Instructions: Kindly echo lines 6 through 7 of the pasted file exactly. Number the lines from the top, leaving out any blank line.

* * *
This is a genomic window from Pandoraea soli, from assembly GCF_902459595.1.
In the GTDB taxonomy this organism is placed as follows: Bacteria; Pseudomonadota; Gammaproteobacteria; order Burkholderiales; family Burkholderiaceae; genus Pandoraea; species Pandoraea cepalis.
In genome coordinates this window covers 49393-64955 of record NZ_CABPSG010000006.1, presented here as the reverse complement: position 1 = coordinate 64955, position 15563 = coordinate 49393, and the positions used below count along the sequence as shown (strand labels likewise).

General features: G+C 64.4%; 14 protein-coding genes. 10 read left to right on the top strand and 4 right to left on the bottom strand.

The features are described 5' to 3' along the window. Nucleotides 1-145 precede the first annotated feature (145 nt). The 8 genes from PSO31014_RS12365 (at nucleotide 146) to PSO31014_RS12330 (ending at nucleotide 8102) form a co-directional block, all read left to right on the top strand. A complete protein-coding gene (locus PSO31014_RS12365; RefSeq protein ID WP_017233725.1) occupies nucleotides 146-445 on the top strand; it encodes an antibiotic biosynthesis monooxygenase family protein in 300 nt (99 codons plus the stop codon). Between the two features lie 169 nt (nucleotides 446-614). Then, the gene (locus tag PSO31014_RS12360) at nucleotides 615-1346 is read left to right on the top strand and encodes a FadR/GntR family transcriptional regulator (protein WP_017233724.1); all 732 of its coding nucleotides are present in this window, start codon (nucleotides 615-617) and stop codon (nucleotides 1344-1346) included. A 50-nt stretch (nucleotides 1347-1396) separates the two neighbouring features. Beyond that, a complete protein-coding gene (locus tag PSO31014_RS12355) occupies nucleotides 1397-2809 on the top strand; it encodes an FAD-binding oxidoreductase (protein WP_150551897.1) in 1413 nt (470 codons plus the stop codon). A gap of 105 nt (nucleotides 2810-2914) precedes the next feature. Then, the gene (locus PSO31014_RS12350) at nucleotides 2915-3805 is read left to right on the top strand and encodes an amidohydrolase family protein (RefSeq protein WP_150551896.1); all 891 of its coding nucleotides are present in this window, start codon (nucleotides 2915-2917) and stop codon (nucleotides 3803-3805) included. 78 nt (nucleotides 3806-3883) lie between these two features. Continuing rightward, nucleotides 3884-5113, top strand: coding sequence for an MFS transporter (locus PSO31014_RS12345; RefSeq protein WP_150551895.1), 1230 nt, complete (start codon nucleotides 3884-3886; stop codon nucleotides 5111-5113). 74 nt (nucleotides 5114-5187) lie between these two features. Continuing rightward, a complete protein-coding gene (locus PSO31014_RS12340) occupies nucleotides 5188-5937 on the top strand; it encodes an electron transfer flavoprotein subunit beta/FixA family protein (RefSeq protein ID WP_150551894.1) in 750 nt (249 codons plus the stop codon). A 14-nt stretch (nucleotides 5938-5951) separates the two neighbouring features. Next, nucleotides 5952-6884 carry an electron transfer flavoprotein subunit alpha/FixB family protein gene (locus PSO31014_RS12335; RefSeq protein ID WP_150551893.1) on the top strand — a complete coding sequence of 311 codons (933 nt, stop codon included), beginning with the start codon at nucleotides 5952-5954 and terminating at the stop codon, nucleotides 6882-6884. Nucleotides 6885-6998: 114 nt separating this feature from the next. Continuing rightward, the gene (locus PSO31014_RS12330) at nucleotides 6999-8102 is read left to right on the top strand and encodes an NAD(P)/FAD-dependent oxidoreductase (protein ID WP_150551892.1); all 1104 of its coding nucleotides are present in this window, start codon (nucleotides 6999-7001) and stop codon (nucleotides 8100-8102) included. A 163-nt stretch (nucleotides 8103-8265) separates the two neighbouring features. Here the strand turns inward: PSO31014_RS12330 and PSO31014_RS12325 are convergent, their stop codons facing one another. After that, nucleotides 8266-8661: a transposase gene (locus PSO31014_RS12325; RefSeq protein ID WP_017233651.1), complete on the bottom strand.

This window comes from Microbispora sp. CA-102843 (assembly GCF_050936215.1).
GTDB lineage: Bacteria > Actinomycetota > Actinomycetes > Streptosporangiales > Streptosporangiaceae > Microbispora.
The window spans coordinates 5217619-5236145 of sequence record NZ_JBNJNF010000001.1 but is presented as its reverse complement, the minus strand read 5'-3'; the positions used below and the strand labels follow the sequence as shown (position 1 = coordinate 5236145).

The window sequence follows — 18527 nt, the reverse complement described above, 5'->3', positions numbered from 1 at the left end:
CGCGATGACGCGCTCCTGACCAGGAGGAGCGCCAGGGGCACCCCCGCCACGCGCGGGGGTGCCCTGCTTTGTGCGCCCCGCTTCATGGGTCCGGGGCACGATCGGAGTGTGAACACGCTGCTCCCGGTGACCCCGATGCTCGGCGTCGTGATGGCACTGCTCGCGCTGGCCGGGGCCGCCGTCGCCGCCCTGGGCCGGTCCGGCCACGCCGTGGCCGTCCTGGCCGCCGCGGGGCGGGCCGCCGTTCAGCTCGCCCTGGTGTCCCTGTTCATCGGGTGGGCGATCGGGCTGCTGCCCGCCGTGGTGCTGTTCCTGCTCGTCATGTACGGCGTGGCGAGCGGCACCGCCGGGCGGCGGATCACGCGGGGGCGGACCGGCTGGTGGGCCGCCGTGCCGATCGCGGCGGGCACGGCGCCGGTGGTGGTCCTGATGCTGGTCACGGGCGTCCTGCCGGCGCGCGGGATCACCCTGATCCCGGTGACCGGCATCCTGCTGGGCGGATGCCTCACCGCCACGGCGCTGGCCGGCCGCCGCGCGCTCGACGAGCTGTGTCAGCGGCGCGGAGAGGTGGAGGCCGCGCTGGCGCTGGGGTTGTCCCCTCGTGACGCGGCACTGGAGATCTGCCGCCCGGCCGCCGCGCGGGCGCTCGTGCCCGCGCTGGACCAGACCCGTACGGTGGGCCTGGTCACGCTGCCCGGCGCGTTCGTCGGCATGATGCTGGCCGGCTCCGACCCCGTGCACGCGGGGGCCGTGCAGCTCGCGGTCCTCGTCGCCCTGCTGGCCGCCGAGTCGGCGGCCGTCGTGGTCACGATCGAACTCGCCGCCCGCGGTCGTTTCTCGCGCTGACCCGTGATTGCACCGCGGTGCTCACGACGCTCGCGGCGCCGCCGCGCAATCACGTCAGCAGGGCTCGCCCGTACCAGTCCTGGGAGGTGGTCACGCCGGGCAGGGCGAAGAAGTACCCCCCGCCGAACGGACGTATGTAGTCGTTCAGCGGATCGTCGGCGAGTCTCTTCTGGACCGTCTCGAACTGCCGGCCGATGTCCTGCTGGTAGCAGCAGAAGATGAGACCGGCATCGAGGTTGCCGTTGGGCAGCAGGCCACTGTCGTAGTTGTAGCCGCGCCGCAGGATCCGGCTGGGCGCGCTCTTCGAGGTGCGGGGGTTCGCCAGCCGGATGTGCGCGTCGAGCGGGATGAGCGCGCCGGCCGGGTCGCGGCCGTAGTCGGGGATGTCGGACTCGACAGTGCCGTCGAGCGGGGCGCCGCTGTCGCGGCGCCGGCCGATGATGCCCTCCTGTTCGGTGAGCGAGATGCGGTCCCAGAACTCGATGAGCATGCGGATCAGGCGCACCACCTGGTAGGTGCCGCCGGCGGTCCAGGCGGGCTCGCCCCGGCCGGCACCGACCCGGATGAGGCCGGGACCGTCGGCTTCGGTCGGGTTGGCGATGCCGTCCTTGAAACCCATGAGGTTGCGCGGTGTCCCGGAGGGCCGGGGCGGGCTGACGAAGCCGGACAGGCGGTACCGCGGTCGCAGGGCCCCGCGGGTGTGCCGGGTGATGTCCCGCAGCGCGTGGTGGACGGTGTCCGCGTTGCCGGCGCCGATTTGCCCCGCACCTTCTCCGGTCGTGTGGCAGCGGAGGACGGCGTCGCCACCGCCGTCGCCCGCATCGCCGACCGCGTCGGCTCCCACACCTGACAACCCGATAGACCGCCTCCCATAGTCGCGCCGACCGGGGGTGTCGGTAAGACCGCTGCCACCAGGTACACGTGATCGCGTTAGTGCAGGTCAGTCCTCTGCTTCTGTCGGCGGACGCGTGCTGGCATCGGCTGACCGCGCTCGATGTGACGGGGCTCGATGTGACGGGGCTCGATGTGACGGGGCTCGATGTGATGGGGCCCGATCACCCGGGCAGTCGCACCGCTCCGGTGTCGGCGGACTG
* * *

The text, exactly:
This window comes from Microbispora sp. CA-102843 (assembly GCF_050936215.1).
GTDB lineage: Bacteria > Actinomycetota > Actinomycetes > Streptosporangiales > Streptosporangiaceae > Microbispora.